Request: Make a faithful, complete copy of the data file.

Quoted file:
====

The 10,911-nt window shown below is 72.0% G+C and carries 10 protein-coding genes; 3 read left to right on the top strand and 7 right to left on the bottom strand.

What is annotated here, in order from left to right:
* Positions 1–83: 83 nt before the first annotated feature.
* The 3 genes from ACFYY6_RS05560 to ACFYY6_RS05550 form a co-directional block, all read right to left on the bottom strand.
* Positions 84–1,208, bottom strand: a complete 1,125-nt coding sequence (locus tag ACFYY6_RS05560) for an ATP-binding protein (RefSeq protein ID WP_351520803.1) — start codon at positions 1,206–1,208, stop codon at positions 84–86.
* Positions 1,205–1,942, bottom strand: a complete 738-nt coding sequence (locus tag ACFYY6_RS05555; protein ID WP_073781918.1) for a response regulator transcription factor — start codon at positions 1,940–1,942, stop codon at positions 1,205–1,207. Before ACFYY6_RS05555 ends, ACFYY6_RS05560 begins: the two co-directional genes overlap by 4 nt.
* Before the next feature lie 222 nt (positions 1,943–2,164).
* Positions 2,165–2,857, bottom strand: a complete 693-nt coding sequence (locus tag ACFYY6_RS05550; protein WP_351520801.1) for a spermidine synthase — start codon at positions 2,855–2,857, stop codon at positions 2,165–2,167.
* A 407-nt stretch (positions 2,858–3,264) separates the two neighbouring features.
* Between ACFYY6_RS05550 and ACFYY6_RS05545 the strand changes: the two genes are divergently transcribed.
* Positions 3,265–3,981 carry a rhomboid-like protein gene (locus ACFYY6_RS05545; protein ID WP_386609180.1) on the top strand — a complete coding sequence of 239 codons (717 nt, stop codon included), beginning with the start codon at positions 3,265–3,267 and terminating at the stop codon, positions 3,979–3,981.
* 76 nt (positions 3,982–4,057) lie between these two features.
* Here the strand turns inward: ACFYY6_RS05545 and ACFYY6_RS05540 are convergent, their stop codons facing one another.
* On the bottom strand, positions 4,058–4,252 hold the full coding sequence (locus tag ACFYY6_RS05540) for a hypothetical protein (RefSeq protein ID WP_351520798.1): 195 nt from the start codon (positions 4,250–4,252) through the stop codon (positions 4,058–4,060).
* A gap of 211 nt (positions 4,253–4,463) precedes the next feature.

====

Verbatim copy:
The 10,911-nt window shown below is 72.0% G+C and carries 10 protein-coding genes; 3 read left to right on the top strand and 7 right to left on the bottom strand.

What is annotated here, in order from left to right:
* Positions 1–83: 83 nt before the first annotated feature.
* The 3 genes from ACFYY6_RS05560 to ACFYY6_RS05550 form a co-directional block, all read right to left on the bottom strand.
* Positions 84–1,208, bottom strand: a complete 1,125-nt coding sequence (locus tag ACFYY6_RS05560) for an ATP-binding protein (RefSeq protein ID WP_351520803.1) — start codon at positions 1,206–1,208, stop codon at positions 84–86.
* Positions 1,205–1,942, bottom strand: a complete 738-nt coding sequence (locus tag ACFYY6_RS05555; protein ID WP_073781918.1) for a response regulator transcription factor — start codon at positions 1,940–1,942, stop codon at positions 1,205–1,207. Before ACFYY6_RS05555 ends, ACFYY6_RS05560 begins: the two co-directional genes overlap by 4 nt.
* Before the next feature lie 222 nt (positions 1,943–2,164).
* Positions 2,165–2,857, bottom strand: a complete 693-nt coding sequence (locus tag ACFYY6_RS05550; protein WP_351520801.1) for a spermidine synthase — start codon at positions 2,855–2,857, stop codon at positions 2,165–2,167.
* A 407-nt stretch (positions 2,858–3,264) separates the two neighbouring features.
* Between ACFYY6_RS05550 and ACFYY6_RS05545 the strand changes: the two genes are divergently transcribed.
* Positions 3,265–3,981 carry a rhomboid-like protein gene (locus ACFYY6_RS05545; protein ID WP_386609180.1) on the top strand — a complete coding sequence of 239 codons (717 nt, stop codon included), beginning with the start codon at positions 3,265–3,267 and terminating at the stop codon, positions 3,979–3,981.
* 76 nt (positions 3,982–4,057) lie between these two features.
* Here the strand turns inward: ACFYY6_RS05545 and ACFYY6_RS05540 are convergent, their stop codons facing one another.
* On the bottom strand, positions 4,058–4,252 hold the full coding sequence (locus tag ACFYY6_RS05540) for a hypothetical protein (RefSeq protein ID WP_351520798.1): 195 nt from the start codon (positions 4,250–4,252) through the stop codon (positions 4,058–4,060).
* A gap of 211 nt (positions 4,253–4,463) precedes the next feature.